Williams v. Williams

Filing 244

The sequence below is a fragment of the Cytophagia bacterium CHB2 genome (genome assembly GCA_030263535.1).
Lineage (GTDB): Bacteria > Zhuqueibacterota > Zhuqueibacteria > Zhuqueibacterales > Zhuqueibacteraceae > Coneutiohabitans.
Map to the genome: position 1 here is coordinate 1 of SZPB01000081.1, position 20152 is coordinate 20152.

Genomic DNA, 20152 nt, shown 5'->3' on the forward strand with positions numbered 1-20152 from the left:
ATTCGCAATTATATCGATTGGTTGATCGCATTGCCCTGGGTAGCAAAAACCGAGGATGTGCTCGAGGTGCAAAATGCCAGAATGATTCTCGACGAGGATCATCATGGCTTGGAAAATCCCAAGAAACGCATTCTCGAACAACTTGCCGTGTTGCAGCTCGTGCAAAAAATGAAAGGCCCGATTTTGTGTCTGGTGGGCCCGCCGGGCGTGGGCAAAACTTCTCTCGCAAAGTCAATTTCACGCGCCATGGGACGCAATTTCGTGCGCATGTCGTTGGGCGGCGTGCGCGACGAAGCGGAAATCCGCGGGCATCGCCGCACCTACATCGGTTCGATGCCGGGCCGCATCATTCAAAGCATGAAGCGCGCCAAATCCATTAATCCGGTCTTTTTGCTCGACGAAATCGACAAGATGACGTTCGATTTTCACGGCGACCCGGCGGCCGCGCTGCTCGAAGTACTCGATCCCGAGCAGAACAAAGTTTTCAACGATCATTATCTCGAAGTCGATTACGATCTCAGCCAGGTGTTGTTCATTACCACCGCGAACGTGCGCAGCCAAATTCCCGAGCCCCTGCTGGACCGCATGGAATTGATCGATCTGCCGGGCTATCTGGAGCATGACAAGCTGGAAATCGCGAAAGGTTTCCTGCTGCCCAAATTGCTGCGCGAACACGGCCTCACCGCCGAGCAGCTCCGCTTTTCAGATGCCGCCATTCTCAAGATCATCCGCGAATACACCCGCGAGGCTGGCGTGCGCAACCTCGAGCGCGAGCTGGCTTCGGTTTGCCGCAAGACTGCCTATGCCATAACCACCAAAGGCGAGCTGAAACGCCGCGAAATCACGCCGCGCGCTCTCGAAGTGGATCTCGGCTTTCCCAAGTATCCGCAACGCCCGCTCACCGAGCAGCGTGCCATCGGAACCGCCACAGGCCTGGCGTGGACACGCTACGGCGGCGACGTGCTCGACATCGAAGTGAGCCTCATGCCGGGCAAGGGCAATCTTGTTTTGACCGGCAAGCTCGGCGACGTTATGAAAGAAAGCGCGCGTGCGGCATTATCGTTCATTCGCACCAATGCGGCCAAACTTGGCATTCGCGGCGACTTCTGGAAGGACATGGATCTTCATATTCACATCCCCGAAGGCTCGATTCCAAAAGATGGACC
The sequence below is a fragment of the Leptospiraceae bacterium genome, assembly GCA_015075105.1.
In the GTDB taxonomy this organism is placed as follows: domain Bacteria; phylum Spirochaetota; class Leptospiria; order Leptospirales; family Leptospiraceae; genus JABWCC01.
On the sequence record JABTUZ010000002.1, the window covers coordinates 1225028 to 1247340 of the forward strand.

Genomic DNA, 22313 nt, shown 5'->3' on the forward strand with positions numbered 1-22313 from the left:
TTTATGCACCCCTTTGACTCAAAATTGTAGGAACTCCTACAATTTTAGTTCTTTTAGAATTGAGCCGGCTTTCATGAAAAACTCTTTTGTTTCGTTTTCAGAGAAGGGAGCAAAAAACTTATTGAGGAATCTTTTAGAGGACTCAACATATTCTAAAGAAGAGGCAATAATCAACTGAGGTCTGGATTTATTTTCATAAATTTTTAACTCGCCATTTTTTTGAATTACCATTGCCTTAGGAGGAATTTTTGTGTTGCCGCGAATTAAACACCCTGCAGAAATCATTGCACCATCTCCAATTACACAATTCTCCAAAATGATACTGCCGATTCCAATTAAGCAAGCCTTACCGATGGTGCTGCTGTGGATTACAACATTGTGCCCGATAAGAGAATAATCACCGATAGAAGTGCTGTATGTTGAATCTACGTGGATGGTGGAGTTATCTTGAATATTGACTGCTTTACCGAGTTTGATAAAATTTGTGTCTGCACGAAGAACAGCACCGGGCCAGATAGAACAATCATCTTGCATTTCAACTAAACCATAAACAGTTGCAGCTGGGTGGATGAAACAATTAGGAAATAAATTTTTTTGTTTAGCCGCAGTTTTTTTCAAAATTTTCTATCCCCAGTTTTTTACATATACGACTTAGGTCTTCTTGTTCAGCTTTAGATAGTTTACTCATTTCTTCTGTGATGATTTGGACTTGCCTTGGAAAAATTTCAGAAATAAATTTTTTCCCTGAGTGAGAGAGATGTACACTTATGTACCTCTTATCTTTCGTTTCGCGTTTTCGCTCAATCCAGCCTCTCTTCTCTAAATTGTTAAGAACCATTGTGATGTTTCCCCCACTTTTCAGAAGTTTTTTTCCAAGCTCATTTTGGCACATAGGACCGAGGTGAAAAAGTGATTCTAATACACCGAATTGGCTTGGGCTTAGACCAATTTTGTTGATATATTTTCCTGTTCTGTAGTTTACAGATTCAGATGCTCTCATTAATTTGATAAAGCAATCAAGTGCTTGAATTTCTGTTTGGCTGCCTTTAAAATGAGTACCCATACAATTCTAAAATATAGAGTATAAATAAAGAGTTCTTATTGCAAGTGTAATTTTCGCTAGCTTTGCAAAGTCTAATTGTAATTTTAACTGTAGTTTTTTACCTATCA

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1 IN THE UNITED STATES DISTRICT COURT 2 FOR THE NORTHERN DISTRICT OF CALIFORNIA 3 4 ISAIAH NOEL WILLIAMS, 5 No. C 07-4464 CW Plaintiff, ORDER DENYING PLAINTIFF’S MOTION FOR JUDGMENT AS A MATTER OF LAW (Docket No. 238) 6 v. 7 D. WILLIAMS, 8 Defendant. ________________________________/ 9 United States District Court For the Northern District of California 10 Plaintiff Isaiah Williams moves for judgment as a matter of 11 law or, in the alternative, a new trial. 12 opposes the motion. 13 and oral argument, the Court denies the motion. 14 15 Defendant Debra Williams After considering the parties’ submissions BACKGROUND Plaintiff is an inmate in Pelican Bay State Prison’s Security 16 Housing Unit (SHU). 17 action against Defendant, a Pelican Bay correctional officer, 18 alleging violations of his First and Eighth Amendment rights. 19 In 2007, he filed a pro se complaint in this Plaintiff alleges that, on August 16, 2006, Defendant opened 20 his cell door from a remote control tower while another inmate 21 from the same unit was unrestrained outside of Plaintiff’s cell. 22 According to Plaintiff’s amended complaint, Defendant knew that 23 Plaintiff and the other inmate were members of rival prison gangs 24 and should have known that opening Plaintiff’s cell door at that 25 moment would expose him to a serious risk of harm. 26 asserts that, after Defendant opened the cell door, Plaintiff and 27 the other inmate engaged in a physical altercation, during which 28 Defendant shot Plaintiff with four 40mm rubber bullets. The complaint Plaintiff 1 asserts that Defendant’s initial decision to open the cell door 2 and subsequent decision shoot him were both motivated by 3 retaliatory animus because Plaintiff had threatened to file a 4 grievance against her less than a week earlier. 5 In July 2012, after granting in part and denying in part 6 Defendant’s motion for summary judgment, the Court granted 7 Plaintiff’s motion to appoint counsel. 8 explained, “although Plaintiff is literate and has prosecuted this 9 action competently to this point, the issues that will go to trial Docket No. 95. The Court United States District Court For the Northern District of California 10 require significant factual and legal development.” 11 Accordingly, the Court ordered the appointment of three attorneys 12 from Morrison & Foerster LLP pursuant to the in forma pauperis 13 (IFP) statute, 28 U.S.C. § 1915(e)(1). Id. at 2. Docket No. 96. 14 In July 2013, the Court held a four-day jury trial. 15 returned a unanimous verdict on July 24 in favor of Defendant. 16 Docket No. 226, Jury Verdict. 17 retaliated against Plaintiff when she opened his cell door nor 18 when she shot him with 40mm rounds; (2) was not deliberately 19 indifferent to his safety when she opened his cell door nor when 20 she shot him with 40mm rounds; and (3) did not use excessive force 21 when she shot him with 40mm rounds. 22 of Defendant. 23 24 25 The jury It found that Defendant (1) had not Judgment was entered in favor This motion followed. LEGAL STANDARDS I. Judgment as a Matter of Law A motion for judgment as a matter of law after the verdict 26 renews the moving party’s prior Rule 50(a) motion for judgment as 27 a matter of law at the close of all the evidence. 28 50(b). Fed. R. Civ. P. Judgment as a matter of law after the verdict may be 2 1 granted only when the evidence and its inferences, construed in 2 the light most favorable to the non-moving party, permits only one 3 reasonable conclusion as to the verdict. 4 443 F.3d 1050, 1062 (9th Cir. 2006). 5 conflicting evidence, or if reasonable minds could differ over the 6 verdict, judgment as a matter of law after the verdict is 7 improper. 8 772, 775 (9th Cir. 1990); Air–Sea Forwarders, Inc. v. Air Asia 9 Co., 880 F.2d 176, 181 (9th Cir. 1989). United States District Court For the Northern District of California 10 11 II. Josephs v. Pac. Bell, Where there is sufficient See, e.g., Kern v. Levolor Lorentzen, Inc., 899 F.2d New Trial A new trial may be granted if the verdict is not supported by 12 the evidence. 13 on such motions. 14 Court should grant the motion “[i]f, having given full respect to 15 the jury’s findings, the judge on the entire evidence is left with 16 the definite and firm conviction that a mistake has been 17 committed.” 18 833 F.2d 1365, 1371–72 (9th Cir. 1987) (quoting 11 Wright & 19 Miller, Fed. Prac. & Proc. § 2806, at 48–49). 20 There is no easily articulated formula for passing Perhaps the best that can be said is that the Landes Constr., Co., Inc. v. Royal Bank of Canada, The Ninth Circuit has found that the existence of substantial 21 evidence does not prevent the court from granting a new trial if 22 the verdict is against the clear weight of the evidence. 23 833 F.2d at 1371. 24 the credibility of witnesses, and need not view the evidence from 25 the perspective most favorable to the prevailing party.” 26 Therefore, the standard for evaluating the sufficiency of the 27 evidence is less stringent than that governing the Rule 50(b) 28 motions for judgment as a matter of law after the verdict. Landes, “The judge can weigh the evidence and assess 3 Id. 1 2 DISCUSSION I. Plaintiff Counsel’s Authority to Appear 3 Defendant contends that Plaintiff’s counsel lacks the 4 authority to appear on Plaintiff’s behalf now that the trial has 5 concluded. 6 appointing counsel did not expire upon completion of the trial and 7 the IFP statute does not impose any such limitation on the 8 duration of counsel’s appointment. 9 has recognized that the decision to appoint counsel is “within This argument is without merit. The Court’s order Furthermore, the Ninth Circuit United States District Court For the Northern District of California 10 ‘the sound discretion of the trial court’” and Defendant has not 11 presented any evidence or argument suggesting that the Court has 12 abused its discretion here. 13 F.3d 1101, 1103 (9th Cir. 2004) (quoting Franklin v. Murphy, 745 14 F.2d 1221, 1236 (9th Cir. 1984)). 15 under the IFP statute from representing clients in post-trial 16 matters serves no discernible purpose. 17 request to disqualify Plaintiff’s counsel is denied. 18 II. 19 Agyeman v. Corr. Corp. of Am., 390 Preventing counsel appointed Accordingly, Defendant’s Judgment as a Matter of Law Plaintiff moves for judgment as a matter of law with respect 20 to two of his claims: his Eighth Amendment claim of deliberate 21 indifference and his First Amendment claim of retaliation. 22 A. 23 To prevail on a deliberate indifference claim under the Deliberate Indifference 24 Eighth Amendment, a plaintiff must establish that the defendant 25 consciously “disregarded a known or obvious consequence of his 26 action.” 27 also Long v. Shah, 2005 WL 994553 (N.D. Cal.) (Henderson, J.) (“A 28 valid claim must allege that the prison official ‘consciously Bryan County v. Brown, 520 U.S. 397, 410 (1997); see 4 1 disregards a substantial risk.’” (citing Farmer v. Brennan, 511 2 U.S. 825, 847 (1994))). 3 this standard “is even higher than gross negligence” because it 4 “requires a culpable mental state.” 5 F.3d 965, 974 (9th Cir. 2011) (citing L.W. v. Grubbs, 92 F.3d 894, 6 898-900 (9th Cir. 1996)). 7 trial, the jury was not required to find that Defendant’s conduct 8 met this standard. 9 The Ninth Circuit has recognized that Patel v. Kent Sch. Dist., 648 Based on the evidence presented at Although Defendant admitted that she was aware of the risks United States District Court For the Northern District of California 10 Plaintiff faced when she opened his cell door and shot him with 11 the 40mm rounds, she also presented evidence to show that she did 12 not consciously disregard those risks. 13 example, that she “mistakenly opened” Plaintiff’s door after 14 “forgetting” that the other inmate was unrestrained on the same 15 tier. 16 to see the area outside Plaintiff’s cell from her vantage point in 17 the control booth. 18 Plaintiff’s expert testified that Defendant’s failure to check 19 that area before opening his cell was “grossly negligent” and 20 constituted a “reckless disregard for established procedures,” id. 21 297:8, 297:16, he could not testify that Defendant acted with a 22 conscious or reckless disregard for risks to Plaintiff’s “health 23 or safety.” 24 prison official cannot be found liable under the Eighth Amendment 25 for denying an inmate humane conditions of confinement unless the 26 official knows of and disregards an excessive risk to inmate 27 health or safety.” (emphasis added)); Wallis v. Baldwin, 70 F.3d 28 1074, 1076 (9th Cir. 1995) (noting that the level of culpability Trial Tr. 453:3-:4. Defendant testified, for She also testified that she was unable Id. 385:16-:21. Furthermore, while Farmer, 511 U.S. at 837 (“We hold instead that a 5 1 required to establish an Eighth Amendment violation “has been 2 defined as being ‘deliberately indifferent’ to an inmate’s health 3 or safety” (emphasis added)). 4 evidence, could reasonably conclude that Defendant’s conduct in 5 opening Plaintiff’s cell door did not constitute deliberate 6 indifference. 7 A jury, presented with this The same reasoning applies to Defendant’s decision to shoot Plaintiff with four 40mm rounds. 9 ordered Plaintiff to stop fighting before every shot, Trial Tr. 10 United States District Court For the Northern District of California 8 412:4-:23, and aimed each shot at Plaintiff’s legs, id. 413:14- 11 :15. 12 testified that he specifically ordered Defendant to shoot 13 Plaintiff in order to stop the fight. 14 himself admitted that he continued fighting with the other inmate 15 even after he heard the guards yelling at him and realized that 16 Defendant had begun shooting. 17 244:23-:25. 18 support Defendant’s assertion that she was justified in shooting 19 Plaintiff with the four 40mm rounds. 20 required to find that the shooting constituted deliberate 21 indifference. 22 Defendant testified that she Her account was supported by that of her supervisor, who Id. 461:21-:23. Plaintiff Id. 187:10-:15, 243:23-:244:2, Taken together, this evidence is sufficient to The jury was therefore not The trial record contains additional evidence supporting the 23 jury’s verdict. 24 jury to conclude from the evidence that Plaintiff’s injuries were 25 the result of his own actions rather than Defendant’s. 26 Circuit has stressed that, in cases where an inmate seeks to hold 27 a prison guard individually liable for failing to prevent harm 28 from another inmate, the plaintiff must establish a clear line of For instance, it was not unreasonable for the 6 The Ninth 1 causation between the defendant’s conduct and the plaintiff’s 2 injuries. 3 1988) (“When plaintiffs, such as the inmates, seek to hold an 4 individual defendant personally liable for damages, the causation 5 inquiry between the deliberate indifference and the eighth 6 amendment deprivation must be more refined. . . . Especially when, 7 as in this case, a prisoner seeks to hold a prison employee 8 individually liable because another prisoner attacked him, the 9 prisoner must establish individual fault.”). See, e.g., Leer v. Murphy, 844 F.2d 628, 633 (9th Cir. Here, Plaintiff United States District Court For the Northern District of California 10 admitted that he left his cell to engage the other inmate in a 11 fight, Trial Tr. 185:6-:19, that he struck the other inmate first, 12 id. 235:35-15, that he could not recall the other inmate striking 13 him in return, id. 235:23, that he continued fighting even after 14 the first three shots were fired, id. 244:23-:25, and that he 15 realized Defendant might shoot him with a non-lethal weapon in 16 order to stop the altercation, id. 237:11-:14. 17 provide a sufficient basis for a reasonable jury to conclude that 18 Plaintiff failed to establish the requisite level of causation to 19 prevail on his deliberate indifference claim. 20 must therefore be denied. These admissions Plaintiff’s motion 21 B. 22 The only evidence of retaliation that Plaintiff presented at Retaliation 23 trial was the temporal proximity between the August 16, 2006 24 incident and Plaintiff’s alleged threat to file a grievance 25 against Defendant. 26 protected activity and an alleged act of retaliation is typically 27 not sufficient to establish unlawful retaliation. 28 City of Napa, 2007 WL 1655624 (N.D. Cal.) (Patel, J.) (“Thus, On its own, temporal proximity between a 7 Cf. Ramadan v. 1 because plaintiffs have not offered any support beyond proximity 2 in time to meet their burden of showing pretext, defendants are 3 entitled to judgment as a matter of law on plaintiffs’ retaliation 4 claim under Title VII and FEHA.”). 5 retaliation is especially weak here, given Defendant’s unrebutted 6 testimony that “many inmates” had previously threatened to file 7 grievances against her. 8 to explain why Plaintiff alone was singled out for retaliation, 9 the jury was not required to infer that Defendant’s conduct on Plaintiff’s evidence of Trial Tr. 452:20. Without any evidence United States District Court For the Northern District of California 10 August 16, 2006 was motivated by retaliatory animus. 11 Plaintiff is not entitled to judgment as a matter of law on his 12 retaliation claim. 13 III. New Trial 14 Thus, Plaintiff argues that a new trial should be held for three 15 reasons: (1) the jury may have been prejudiced by evidence of his 16 alleged membership in a prison gang; (2) the jury may have been 17 concerned about Defendant’s ability to pay a verdict; and (3) the 18 jury may have expected Plaintiff to produce more evidence in 19 support of his claims. 20 granting a new trial. None of these provides a reason for 21 First, with respect to the evidence of Plaintiff’s alleged 22 gang membership, the Court took several precautions to minimize 23 whatever prejudice this evidence might have caused. 24 particular, the Court issued a limiting instruction regarding 25 Plaintiff’s alleged gang affiliation, excluded all references to 26 Plaintiff’s prison nickname, restricted the use of photographs 27 depicting Plaintiff’s gang tattoos, and questioned prospective 28 jurors during voir dire about their racial attitudes and opinions 8 In 1 of the criminal justice system. 2 Plaintiff’s alleged gang membership altogether was not a feasible 3 option. 4 Plaintiff’s alleged membership in a white supremacist gang is 5 highly relevant in this case because it speaks to the nature of 6 the gang rivalry between him and the inmate with whom he fought. 7 Docket No. 198, at 2 (“Concealing this fact from the jury would 8 deny them access to relevant information while creating 9 administrative difficulties for both parties.”). Omitting references to As explained in the order on motions in limine, Thus, in light United States District Court For the Northern District of California 10 of the various precautions the Court took to avoid juror 11 prejudice, and the relevance of Plaintiff’s alleged gang 12 membership, the Court’s decision to admit certain evidence of 13 Plaintiff’s alleged gang affiliation does not justify a new trial. 14 Nor does the Court’s refusal to issue a limiting instruction 15 regarding Defendant’s ability to pay a judgment. 16 Mot. JMOL 11. 17 request for such an instruction at the close of trial, he never 18 explains why the instruction was necessary in the first place. 19 fails to cite any authority1 requiring such an instruction and 20 does not identify any evidence presented at trial regarding 21 Defendant’s ability to pay. 22 believe that the jury was actually concerned about this issue. Docket No. 238, Although Plaintiff notes that the Court denied his He As such, he offers no reason to 23 24 1 25 26 27 28 Although Plaintiff contends that his proposed instruction is “recommended by the Ninth Circuit on this issue,” Docket No. 238, Mot. JMOL, at 11, the instruction does not appear anywhere in the Ninth Circuit’s model jury instructions. Indeed, the specific instructions on damages that Plaintiff cites in his proposed jury instructions make no mention of a defendant’s finances or ability to pay a judgment. See Docket No. 172, Pl.’s Proposed Jury Instr., at 69 (citing Ninth Cir. Model Jury Instr. 5.1-.2). 9 1 Plaintiff’s final argument -- that certain jurors expected 2 him to present more evidence at trial -- is similarly unavailing. 3 The Court expressly instructed the jury as to Plaintiff’s 4 evidentiary burden and provided Plaintiff ample opportunity to 5 explain why he believed he met that burden. 6 after trial, “two jurors questioned why they did not see more 7 photographs, documents, or video footage of the fight,” McCollum 8 Decl. ¶ 2, does not demonstrate that the jury misunderstood or 9 misapplied the appropriate legal standards. The mere fact that, Plaintiff received United States District Court For the Northern District of California 10 copies of every photograph and document that he requested during 11 discovery and was free to present any of these photographs and 12 documents at trial. 13 arguing that Defendant’s counsel misrepresented the availability 14 of certain documents and photographs before trial, Plaintiff has 15 not shown that he was prejudiced by his inability to argue that 16 point at trial. 17 evidence from Plaintiff, this pre-trial discovery dispute was not 18 relevant to Plaintiff’s legal claims and, ultimately, did not 19 undermine his ability to present the evidence to the jury. 20 Moreover, allowing Plaintiff to argue that Defendant’s counsel 21 made certain misrepresentations to the Court during discovery 22 would have likely prejudiced the jury against Defendant. 23 the Court’s decision to prevent Plaintiff from arguing this point 24 does not present grounds for a new trial. 25 // 26 // 27 // 28 // Although the Court precluded Plaintiff from Even if Defendant initially withheld certain 10 Thus, 1 2 CONCLUSION For the reasons set forth above, Plaintiff’s motion for 3 judgment as a matter of law or, in the alternative, for a new 4 trial (Docket No. 238) is DENIED. 5 IT IS SO ORDERED. 6 7 8 Dated: 10/11/2013 CLAUDIA WILKEN United States District Judge 9 United States District Court For the Northern District of California 10 11 12 13 14 15 16 17 18 19 20 21 22 23 24 25 26 27 28 11